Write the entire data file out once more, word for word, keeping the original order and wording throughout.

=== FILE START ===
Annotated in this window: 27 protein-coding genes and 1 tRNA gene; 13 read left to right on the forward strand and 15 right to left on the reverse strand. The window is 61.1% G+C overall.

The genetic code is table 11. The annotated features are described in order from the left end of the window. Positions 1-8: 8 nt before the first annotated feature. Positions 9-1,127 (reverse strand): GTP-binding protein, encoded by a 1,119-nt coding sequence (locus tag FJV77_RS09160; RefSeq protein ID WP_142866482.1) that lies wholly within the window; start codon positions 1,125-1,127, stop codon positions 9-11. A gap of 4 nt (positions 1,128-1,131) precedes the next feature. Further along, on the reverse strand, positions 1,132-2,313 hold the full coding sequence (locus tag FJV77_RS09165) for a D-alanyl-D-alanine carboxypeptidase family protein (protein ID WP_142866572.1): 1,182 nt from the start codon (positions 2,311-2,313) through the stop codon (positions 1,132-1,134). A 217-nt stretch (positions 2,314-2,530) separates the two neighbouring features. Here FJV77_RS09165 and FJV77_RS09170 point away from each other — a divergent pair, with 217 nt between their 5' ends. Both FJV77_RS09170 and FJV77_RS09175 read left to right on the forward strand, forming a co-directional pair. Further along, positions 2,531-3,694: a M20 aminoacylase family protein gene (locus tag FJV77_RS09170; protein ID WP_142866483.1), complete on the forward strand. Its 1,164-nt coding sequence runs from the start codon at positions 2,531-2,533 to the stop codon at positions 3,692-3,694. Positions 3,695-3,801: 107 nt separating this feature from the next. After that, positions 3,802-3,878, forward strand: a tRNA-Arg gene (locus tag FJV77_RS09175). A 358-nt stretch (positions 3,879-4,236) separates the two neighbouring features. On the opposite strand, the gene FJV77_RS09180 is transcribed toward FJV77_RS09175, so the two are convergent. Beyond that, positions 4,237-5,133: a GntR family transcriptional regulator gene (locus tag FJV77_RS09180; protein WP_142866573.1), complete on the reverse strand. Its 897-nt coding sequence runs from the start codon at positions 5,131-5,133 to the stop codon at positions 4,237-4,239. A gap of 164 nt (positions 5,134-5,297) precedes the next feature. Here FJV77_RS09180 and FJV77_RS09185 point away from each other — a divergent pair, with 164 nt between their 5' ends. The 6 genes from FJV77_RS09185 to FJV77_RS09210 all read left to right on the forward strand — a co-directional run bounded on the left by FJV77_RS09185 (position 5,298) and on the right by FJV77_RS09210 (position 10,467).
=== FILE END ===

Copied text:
Annotated in this window: 27 protein-coding genes and 1 tRNA gene; 13 read left to right on the forward strand and 15 right to left on the reverse strand. The window is 61.1% G+C overall.

The genetic code is table 11. The annotated features are described in order from the left end of the window. Positions 1-8: 8 nt before the first annotated feature. Positions 9-1,127 (reverse strand): GTP-binding protein, encoded by a 1,119-nt coding sequence (locus tag FJV77_RS09160; RefSeq protein ID WP_142866482.1) that lies wholly within the window; start codon positions 1,125-1,127, stop codon positions 9-11. A gap of 4 nt (positions 1,128-1,131) precedes the next feature. Further along, on the reverse strand, positions 1,132-2,313 hold the full coding sequence (locus tag FJV77_RS09165) for a D-alanyl-D-alanine carboxypeptidase family protein (protein ID WP_142866572.1): 1,182 nt from the start codon (positions 2,311-2,313) through the stop codon (positions 1,132-1,134). A 217-nt stretch (positions 2,314-2,530) separates the two neighbouring features. Here FJV77_RS09165 and FJV77_RS09170 point away from each other — a divergent pair, with 217 nt between their 5' ends. Both FJV77_RS09170 and FJV77_RS09175 read left to right on the forward strand, forming a co-directional pair. Further along, positions 2,531-3,694: a M20 aminoacylase family protein gene (locus tag FJV77_RS09170; protein ID WP_142866483.1), complete on the forward strand. Its 1,164-nt coding sequence runs from the start codon at positions 2,531-2,533 to the stop codon at positions 3,692-3,694. Positions 3,695-3,801: 107 nt separating this feature from the next. After that, positions 3,802-3,878, forward strand: a tRNA-Arg gene (locus tag FJV77_RS09175). A 358-nt stretch (positions 3,879-4,236) separates the two neighbouring features. On the opposite strand, the gene FJV77_RS09180 is transcribed toward FJV77_RS09175, so the two are convergent. Beyond that, positions 4,237-5,133: a GntR family transcriptional regulator gene (locus tag FJV77_RS09180; protein WP_142866573.1), complete on the reverse strand. Its 897-nt coding sequence runs from the start codon at positions 5,131-5,133 to the stop codon at positions 4,237-4,239. A gap of 164 nt (positions 5,134-5,297) precedes the next feature. Here FJV77_RS09180 and FJV77_RS09185 point away from each other — a divergent pair, with 164 nt between their 5' ends. The 6 genes from FJV77_RS09185 to FJV77_RS09210 all read left to right on the forward strand — a co-directional run bounded on the left by FJV77_RS09185 (position 5,298) and on the right by FJV77_RS09210 (position 10,467).